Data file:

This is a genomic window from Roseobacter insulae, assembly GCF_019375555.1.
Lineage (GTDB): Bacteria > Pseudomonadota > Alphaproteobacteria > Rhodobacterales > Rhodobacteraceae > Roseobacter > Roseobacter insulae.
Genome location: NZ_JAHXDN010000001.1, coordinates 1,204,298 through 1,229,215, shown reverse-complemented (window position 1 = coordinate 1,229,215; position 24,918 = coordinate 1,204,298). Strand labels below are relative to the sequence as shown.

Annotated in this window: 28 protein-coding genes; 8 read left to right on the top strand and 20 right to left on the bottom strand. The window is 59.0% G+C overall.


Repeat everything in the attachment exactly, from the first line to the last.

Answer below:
This is a genomic window from Roseobacter insulae, assembly GCF_019375555.1.
Lineage (GTDB): Bacteria > Pseudomonadota > Alphaproteobacteria > Rhodobacterales > Rhodobacteraceae > Roseobacter > Roseobacter insulae.
Genome location: NZ_JAHXDN010000001.1, coordinates 1,204,298 through 1,229,215, shown reverse-complemented (window position 1 = coordinate 1,229,215; position 24,918 = coordinate 1,204,298). Strand labels below are relative to the sequence as shown.

Annotated in this window: 28 protein-coding genes; 8 read left to right on the top strand and 20 right to left on the bottom strand. The window is 59.0% G+C overall.